Over several decades the lack of access to the city's centralized piped network, and the associated impacts upon the urban poor, have provided the rationale for the initiation of numerous development programs with the ‘will to improve’ access to clean water in Jakarta (Bakker et al., 2006; Li, 2007).2 Premised upon analyses which treat the problems of persistent exclusion as apolitical and purely technical matters (see Li, 2007), successive programs of development have variously identified the lack of access to water supply infrastructure as a problem of corruption (Server, 1996), lack of finance (World Bank, 1974; Akhtar 2005; World Bank, 2005), or of rapid rates of urban growth outpacing infrastructural development (Hamer et al., 1986; Chifos and Suselo, 2000). Alternately, academic analyses critiquing these interventions point to the effects of neoliberal restructuring and its concomitant reshaping of urban infrastructure networks (Graham and Marvin, 2001). However, as this article documents, differential access to water supply has characterized the city since the colonial period, and has not been significantly altered either by programs of development or the rise of neoliberalism (see Bakker et al., 2006; Kooy and Bakker, forthcoming). How, then, are we to explain the persistent differentiation of access to water in Jakarta (and, indeed, in urban areas in the South more generally)? To answer this question, the article proposes an alternative conceptual framework which focuses on the relationship between governmentality, identity, urban space and urban infrastructure. We argue that the discursive construction of the ‘modern’ urban citizen that originally emerged in the colonial period, and which accompanied the introduction of a reticulated water network, was predicated upon and subsequently reinforced by racialized, and then class-based, divisions within the (post-)colonial city.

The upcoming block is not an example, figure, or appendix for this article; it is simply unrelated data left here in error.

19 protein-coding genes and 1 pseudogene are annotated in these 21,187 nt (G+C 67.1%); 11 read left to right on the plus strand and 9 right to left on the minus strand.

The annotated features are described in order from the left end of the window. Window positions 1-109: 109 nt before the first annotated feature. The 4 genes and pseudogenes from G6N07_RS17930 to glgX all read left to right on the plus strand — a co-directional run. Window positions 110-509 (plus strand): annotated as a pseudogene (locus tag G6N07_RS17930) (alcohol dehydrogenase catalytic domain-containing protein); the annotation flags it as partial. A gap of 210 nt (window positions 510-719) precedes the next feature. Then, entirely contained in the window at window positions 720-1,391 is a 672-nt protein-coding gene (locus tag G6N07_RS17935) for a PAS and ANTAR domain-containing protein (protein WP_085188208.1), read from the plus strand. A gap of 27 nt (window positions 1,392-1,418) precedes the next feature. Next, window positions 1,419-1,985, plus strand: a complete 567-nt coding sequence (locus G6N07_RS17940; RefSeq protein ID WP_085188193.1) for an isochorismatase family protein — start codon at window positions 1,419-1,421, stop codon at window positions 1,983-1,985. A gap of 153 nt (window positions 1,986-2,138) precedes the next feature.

The core of the article presents a historical analysis based upon archival research3 in the Netherlands, and fieldwork4 conducted in Jakarta throughout the period 2004 to 2006. We begin, however, with a conceptual discussion of the interrelationship between subjectivities, spaces and infrastructures, before moving on to elucidate the links between the construction of ‘modern’, governable citizens, infrastructure and urban space in colonial Batavia and post-colonial Jakarta. Throughout, we focus on the interrelationship between urban subjectivities and urban infrastructures, arguing that access to different types of water supply infrastructure has been deployed both to define residents of the city as ‘modern’ or ‘in need of development’, and to rationalize exclusion from ‘modern’ water supply services. The article closes with some considerations of the relevance of this ‘rematerialization’ of post-colonial governmentality for the study of (post-)colonial cities and urban spaces. Countering post-colonial critiques of the overt focus on discursive relations of power (McEwan, 2003; Harris, 2004), we argue that the imbrication of infrastructure and identity is an important dimension to the ‘lived reality’ of residents of the post-colony.